Genachowski Says Wi-Fi Spectrum to Get 195 MHz Boost

At CES FCC Chairman Julius Genachowski announced a major effort to increase Wi-Fi speeds and alleviate Wi-Fi congestion at popular locations and in homes with multiple devices and users.

Speaking at the 2013 International CES, Genachowski said the FCC will take the first steps next month to unleash up to 195 MHz of spectrum in the 5 GHz band.

“We all know the frustration of Wi-Fi congestion at conferences and airports,” said Genachowski. “Today, the FCC is moving to bring increased speed and capacity to Wi-Fi networks by increasing the amount of unlicensed spectrum for Wi-Fi. As this spectrum comes on line, we expect it to relieve congested Wi-Fi networks at major hubs like convention centers and airports. It will also help in homes as tablets and smartphones proliferate and video use rises.

“When the FCC helped pioneer Wi-Fi nearly 30 years ago--through an innovative spectrum policy that relied on unlicensed use--no one knew the potential it held. But that FCC-created platform for innovation gave us cordless phones, Bluetooth, and Wi-Fi, benefiting consumers and our economy massively. We'll keep nurturing today's Wi-Fi as we also develop a next generation of spectrum policies to drive our mobile future for our innovators and our economy.”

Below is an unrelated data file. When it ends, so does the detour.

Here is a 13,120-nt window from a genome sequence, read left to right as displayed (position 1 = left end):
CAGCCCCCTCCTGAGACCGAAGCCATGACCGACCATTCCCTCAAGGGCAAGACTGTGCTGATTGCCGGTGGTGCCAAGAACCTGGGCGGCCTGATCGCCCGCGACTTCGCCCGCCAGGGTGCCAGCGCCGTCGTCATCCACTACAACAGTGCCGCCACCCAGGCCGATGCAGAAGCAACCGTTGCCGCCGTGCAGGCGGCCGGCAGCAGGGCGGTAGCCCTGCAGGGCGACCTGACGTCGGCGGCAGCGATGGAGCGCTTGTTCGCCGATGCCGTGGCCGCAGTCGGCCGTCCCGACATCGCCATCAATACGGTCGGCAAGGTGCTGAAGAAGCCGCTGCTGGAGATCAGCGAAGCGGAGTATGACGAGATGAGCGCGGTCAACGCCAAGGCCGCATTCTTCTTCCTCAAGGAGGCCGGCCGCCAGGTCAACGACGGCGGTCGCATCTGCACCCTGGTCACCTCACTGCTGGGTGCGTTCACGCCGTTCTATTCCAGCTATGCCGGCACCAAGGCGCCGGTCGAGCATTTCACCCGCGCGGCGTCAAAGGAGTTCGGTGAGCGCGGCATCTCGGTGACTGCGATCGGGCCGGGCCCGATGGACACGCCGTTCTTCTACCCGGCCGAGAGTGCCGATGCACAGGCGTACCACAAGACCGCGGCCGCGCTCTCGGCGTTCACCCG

The spectrum Genachowski has in mind is currently used for other purposes by both federal and non-federal users, and as a result, will require significant collaboration with other federal agencies. Some of the existing 5 GHz Wi-Fi spectrum is shared with radars. The Wi-Fi devices are supposed to listen for radar signals before transmitting on a channel, but there have been several cases of interference to radars in New York City, Miami and Salt Lake City. In the last two, the interference affected air traffic control radars. The limited range of 5 GHz signals indoors should reduce the chance of interference between 5 GHz Wi-Fi systems with indoor-only antennas.

Doug Lung

Doug Lung is one of America's foremost authorities on broadcast RF technology. He has been with NBC since 1985 and is currently vice president of broadcast technology for NBC/Telemundo stations.